Bright green lettuce leaves are ready for picking, while ripe red tomatoes bow their stalks. Natural produce as they seem to be, the lettuce is grown inside an artificially lit plant factory, while the tomatoes are cultivated inside a solar plant factory, both operated by Chiba University.
Chiba University is a pioneer in this area, having over a 30-year history in growing plants hydroponically. Now operating five solar plant factories and two artificial light plant factories, the university stresses the importance of such factories.
One reason is due to the drastic changes in the distribution and consumption systems of Japan, as an increasing number of people are deciding to eat out, coupled with the increasing trend of importing fresh produce and vegetables from other countries regardless of their high prices.
Another serious problem that Japan faces is “a critical shortage of next-generation farmers, together with the sharp increase in the elderly population,” says Toru Maruo, a doctor of agriculture and professor at the Graduate School of Horticulture, Chiba University. Maruo is also a key player in the vegetable plant factory project that is participated in by over 60 corporate entities.
According to government statistics, the average age of farmers in Japan was 66.5 years in 2013, of which 46.8 percent were 70 or over. As Japan’s population aged 39 years or younger is below 5 percent, the number of Japanese farmers in 10 years will dwindle to about one-third the figure of today; a drastic reduction never experienced by any nation in history.
“In order to respond quickly and confidently to such conditions, we must establish a way in which large-scale, planned, rational, efficient and pesticide-free farming can be undertaken, while minimizing the risk of product tampering,” stresses Maruo.
And since there is no stopping Japan’s population decrease and aging, Maruo suggests plant factories should be built and put into practical use in the coming five to ten years.
Especially for fresh agricultural produce such as vegetables in which “freshness” counts, production near the volume-consuming mega cities like Tokyo makes sense and is most suitable.
Technically speaking, a plant factory systematically achieves high-quality, year-round production by installing equipment that maintains the optimal conditions for vegetable growth. This includes control of temperature, artificial lighting such as fluorescent and LED, moisture, air and CO2 density. Furthermore, the factories use solutions instead of soil to control nutrient delivery while cultivating the produce.
At the artificial light factory, the initial challenge of producing good, consistently high-quality produce had been overcome relatively easily and 80 to 100 grams of leaf lettuce can be harvested ten days after planting. The second challenge was to reduce costs. To this end, Chiba University simplified the workflow and experimented with various lighting and air conditioning methods until its lettuce factories could better the cost of ¥700 per kilogram.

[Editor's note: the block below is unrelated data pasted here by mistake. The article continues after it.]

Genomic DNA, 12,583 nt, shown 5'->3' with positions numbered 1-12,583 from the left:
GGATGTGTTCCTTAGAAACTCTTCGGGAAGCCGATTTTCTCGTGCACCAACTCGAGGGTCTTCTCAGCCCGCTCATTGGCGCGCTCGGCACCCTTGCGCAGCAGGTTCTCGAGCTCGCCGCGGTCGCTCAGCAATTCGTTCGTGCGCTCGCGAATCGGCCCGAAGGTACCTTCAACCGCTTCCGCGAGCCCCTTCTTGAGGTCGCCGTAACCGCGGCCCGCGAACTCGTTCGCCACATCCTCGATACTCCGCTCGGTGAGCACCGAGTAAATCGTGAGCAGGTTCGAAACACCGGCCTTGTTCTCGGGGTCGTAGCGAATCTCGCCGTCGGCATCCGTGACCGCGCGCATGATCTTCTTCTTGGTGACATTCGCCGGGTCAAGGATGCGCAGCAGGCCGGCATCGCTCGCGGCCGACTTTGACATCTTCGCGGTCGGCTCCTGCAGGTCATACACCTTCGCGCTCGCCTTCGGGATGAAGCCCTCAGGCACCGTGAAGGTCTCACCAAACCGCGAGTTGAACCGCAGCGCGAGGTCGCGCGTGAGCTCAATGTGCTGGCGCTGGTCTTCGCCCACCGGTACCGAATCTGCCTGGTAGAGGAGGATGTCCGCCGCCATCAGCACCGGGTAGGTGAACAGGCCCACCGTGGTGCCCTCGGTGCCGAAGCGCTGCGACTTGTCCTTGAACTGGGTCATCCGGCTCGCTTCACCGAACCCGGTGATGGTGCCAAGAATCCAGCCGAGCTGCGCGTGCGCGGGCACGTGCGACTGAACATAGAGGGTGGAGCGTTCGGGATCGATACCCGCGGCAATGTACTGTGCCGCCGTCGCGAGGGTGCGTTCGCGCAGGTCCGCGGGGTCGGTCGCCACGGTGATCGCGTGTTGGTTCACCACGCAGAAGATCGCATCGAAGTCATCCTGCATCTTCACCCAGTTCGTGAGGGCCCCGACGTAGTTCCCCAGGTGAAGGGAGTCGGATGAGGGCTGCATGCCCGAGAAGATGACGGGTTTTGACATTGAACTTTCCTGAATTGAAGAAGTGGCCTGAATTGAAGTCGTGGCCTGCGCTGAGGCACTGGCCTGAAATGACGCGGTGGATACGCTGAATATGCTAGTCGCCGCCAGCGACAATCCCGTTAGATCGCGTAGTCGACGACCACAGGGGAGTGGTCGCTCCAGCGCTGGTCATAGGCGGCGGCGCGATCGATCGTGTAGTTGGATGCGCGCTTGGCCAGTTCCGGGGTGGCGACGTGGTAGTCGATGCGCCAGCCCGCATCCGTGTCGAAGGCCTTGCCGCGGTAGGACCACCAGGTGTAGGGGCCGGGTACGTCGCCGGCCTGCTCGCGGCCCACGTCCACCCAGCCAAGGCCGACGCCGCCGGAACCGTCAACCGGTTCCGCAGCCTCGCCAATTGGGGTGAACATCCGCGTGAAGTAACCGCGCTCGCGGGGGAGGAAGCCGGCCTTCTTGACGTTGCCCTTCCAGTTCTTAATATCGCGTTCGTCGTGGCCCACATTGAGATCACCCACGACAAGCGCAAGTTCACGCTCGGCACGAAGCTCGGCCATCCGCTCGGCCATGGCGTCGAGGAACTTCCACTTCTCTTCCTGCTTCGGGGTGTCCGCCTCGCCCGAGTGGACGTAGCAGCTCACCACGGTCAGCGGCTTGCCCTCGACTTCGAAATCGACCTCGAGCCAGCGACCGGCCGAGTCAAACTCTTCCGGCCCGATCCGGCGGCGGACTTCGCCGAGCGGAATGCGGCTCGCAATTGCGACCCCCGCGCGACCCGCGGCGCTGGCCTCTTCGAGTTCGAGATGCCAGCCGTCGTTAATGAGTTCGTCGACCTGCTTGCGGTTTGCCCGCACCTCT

At the solar facilities, meanwhile, tests have been conducted on a high-yield tomato production system. By planting seeds densely and using finely tuned environmental controls, Chiba University’s tomato plant factory now achieves 2.5 times the average yield of tomatoes of Chiba Prefecture.
Another eye-catching development in this area is the recent production of nutrient-fortified vegetables. By adjusting the nutrient solutions and through lighting innovations, some vegetables can now be produced at Chiba University’s plant factories to meet the health requirements of certain consumers. For example, low-potassium lettuce can now be produced for kidney disease patients who must control their potassium intake. Such innovation could be defined as a new chapter in plant factories that bring fresh produce production closer to medicine.
Regarding the future, Maruo seeks to establish a system that allows large harvests with a minimal investment of resources and energy.
“We also seek to undertake technological development that keeps the load on the environment to a minimum,” he says.
Looking at the global scale, the need exists for altered agricultural production methods, as the population of farmers decreases, society ages and more people look to live in cities. Consequently, an increased number of plant factories are planned in urban areas throughout the world in the coming years. Furthermore, since these factories require much less fertile land than standard farms, they are likely to be in densely populated areas, cold weather regions and deserts. “When that happens, I hope Japan can serve as the role model,” Maruo says. Already leading the world in this area, Maruo hopes the technological and human infrastructure is concentrated for further, long-term worldwide R&D activities in this field.